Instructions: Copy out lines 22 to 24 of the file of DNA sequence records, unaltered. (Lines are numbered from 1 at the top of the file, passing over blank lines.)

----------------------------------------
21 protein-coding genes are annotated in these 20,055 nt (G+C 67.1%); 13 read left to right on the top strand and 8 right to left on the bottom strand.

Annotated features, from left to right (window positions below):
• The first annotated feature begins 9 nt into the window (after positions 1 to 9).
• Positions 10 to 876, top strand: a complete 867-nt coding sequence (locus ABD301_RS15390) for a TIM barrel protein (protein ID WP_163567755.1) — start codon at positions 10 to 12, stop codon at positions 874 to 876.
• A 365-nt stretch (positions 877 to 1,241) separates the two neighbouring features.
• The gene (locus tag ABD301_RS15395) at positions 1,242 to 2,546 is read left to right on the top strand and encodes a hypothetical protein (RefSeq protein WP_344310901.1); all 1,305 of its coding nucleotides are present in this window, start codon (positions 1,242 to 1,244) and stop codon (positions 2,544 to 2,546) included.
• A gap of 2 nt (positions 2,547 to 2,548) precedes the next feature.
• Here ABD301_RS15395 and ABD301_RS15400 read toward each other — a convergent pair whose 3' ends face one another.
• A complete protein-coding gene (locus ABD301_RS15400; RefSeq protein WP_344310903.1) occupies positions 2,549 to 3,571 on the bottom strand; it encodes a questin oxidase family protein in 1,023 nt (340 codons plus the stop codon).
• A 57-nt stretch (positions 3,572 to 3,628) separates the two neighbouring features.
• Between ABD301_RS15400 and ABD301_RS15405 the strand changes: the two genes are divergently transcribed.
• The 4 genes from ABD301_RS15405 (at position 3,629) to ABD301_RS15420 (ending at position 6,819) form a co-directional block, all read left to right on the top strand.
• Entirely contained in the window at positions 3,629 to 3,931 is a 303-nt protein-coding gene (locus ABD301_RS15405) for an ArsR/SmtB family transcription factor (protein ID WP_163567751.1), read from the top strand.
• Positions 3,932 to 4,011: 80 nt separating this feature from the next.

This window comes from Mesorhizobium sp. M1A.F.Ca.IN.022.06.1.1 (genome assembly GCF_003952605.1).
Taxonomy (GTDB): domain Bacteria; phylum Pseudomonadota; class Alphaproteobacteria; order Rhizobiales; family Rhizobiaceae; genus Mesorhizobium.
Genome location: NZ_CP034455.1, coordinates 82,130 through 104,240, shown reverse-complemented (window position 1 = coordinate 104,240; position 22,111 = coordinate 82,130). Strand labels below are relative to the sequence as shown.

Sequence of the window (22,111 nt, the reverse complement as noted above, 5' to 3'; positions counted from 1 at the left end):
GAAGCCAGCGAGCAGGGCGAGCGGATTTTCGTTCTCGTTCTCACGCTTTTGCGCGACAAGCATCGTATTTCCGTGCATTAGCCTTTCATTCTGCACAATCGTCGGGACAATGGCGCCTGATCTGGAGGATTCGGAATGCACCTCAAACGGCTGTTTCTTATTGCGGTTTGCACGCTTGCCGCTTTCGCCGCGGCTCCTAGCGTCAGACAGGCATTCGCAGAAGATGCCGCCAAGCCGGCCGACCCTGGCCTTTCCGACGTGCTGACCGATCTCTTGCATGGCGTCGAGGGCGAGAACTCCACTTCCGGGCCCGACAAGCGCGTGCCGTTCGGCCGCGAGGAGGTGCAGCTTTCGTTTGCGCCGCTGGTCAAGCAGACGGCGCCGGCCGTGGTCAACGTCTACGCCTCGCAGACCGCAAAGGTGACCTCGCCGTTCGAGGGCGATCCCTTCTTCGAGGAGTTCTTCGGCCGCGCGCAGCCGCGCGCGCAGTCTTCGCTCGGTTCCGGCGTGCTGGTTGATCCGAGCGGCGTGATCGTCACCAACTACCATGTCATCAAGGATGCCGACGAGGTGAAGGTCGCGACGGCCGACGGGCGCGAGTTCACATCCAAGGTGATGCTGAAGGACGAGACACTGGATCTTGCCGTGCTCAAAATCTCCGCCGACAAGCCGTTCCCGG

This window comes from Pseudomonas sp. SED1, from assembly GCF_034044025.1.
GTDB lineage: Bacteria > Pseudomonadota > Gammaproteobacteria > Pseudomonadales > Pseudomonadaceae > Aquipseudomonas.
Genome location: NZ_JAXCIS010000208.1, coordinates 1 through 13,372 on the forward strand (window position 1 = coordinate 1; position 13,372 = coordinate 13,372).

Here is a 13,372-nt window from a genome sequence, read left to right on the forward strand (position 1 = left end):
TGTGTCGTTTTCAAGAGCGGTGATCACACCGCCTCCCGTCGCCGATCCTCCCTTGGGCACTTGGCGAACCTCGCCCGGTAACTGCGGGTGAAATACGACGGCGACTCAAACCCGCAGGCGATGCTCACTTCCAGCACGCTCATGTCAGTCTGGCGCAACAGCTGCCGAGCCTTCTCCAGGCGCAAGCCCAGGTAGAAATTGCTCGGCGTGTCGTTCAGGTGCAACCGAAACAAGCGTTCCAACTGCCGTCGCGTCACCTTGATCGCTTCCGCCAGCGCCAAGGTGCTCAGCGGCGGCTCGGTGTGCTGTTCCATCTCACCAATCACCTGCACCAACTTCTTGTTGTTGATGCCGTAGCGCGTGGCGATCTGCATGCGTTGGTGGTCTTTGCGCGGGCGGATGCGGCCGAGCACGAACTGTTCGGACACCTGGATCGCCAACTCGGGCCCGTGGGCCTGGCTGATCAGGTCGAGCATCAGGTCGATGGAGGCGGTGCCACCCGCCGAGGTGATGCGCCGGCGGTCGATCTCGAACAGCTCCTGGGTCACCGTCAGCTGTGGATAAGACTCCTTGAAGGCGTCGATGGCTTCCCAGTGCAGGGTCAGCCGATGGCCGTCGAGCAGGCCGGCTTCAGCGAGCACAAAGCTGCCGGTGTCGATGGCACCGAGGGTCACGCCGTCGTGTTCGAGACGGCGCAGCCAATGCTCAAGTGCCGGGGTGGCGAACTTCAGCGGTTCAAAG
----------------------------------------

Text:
Genome location: NZ_JAXCIS010000208.1, coordinates 1 through 13,372 on the forward strand (window position 1 = coordinate 1; position 13,372 = coordinate 13,372).

Here is a 13,372-nt window from a genome sequence, read left to right on the forward strand (position 1 = left end):
TGTGTCGTTTTCAAGAGCGGTGATCACACCGCCTCCCGTCGCCGATCCTCCCTTGGGCACTTGGCGAACCTCGCCCGGTAACTGCGGGTGAAATACGACGGCGACTCAAACCCGCAGGCGATGCTCACTTCCAGCACGCTCATGTCAGTCTGGCGCAACAGCTGCCGAGCCTTCTCCAGGCGCAAGCCCAGGTAGAAATTGCTCGGCGTGTCGTTCAGGTGCAACCGAAACAAGCGTTCCAACTGCCGTCGCGTCACCTTGATCGCTTCCGCCAGCGCCAAGGTGCTCAGCGGCGGCTCGGTGTGCTGTTCCATCTCACCAATCACCTGCACCAACTTCTTGTTGTTGATGCCGTAGCGCGTGGCGATCTGCATGCGTTGGTGGTCTTTGCGCGGGCGGATGCGGCCGAGCACGAACTGTTCGGACACCTGGATCGCCAACTCGGGCCCGTGGGCCTGGCTGATCAGGTCGAGCATCAGGTCGATGGAGGCGGTGCCACCCGCCGAGGTGATGCGCCGGCGGTCGATCTCGAACAGCTCCTGGGTCACCGTCAGCTGTGGATAAGACTCCTTGAAGGCGTCGATGGCTTCCCAGTGCAGGGTCAGCCGATGGCCGTCGAGCAGGCCGGCTTCAGCGAGCACAAAGCTGCCGGTGTCGATGGCACCGAGGGTCACGCCGTCGTGTTCGAGACGGCGCAGCCAATGCTCAAGTGCCGGGGTGGCGAACTTCAGCGGTTCAAAG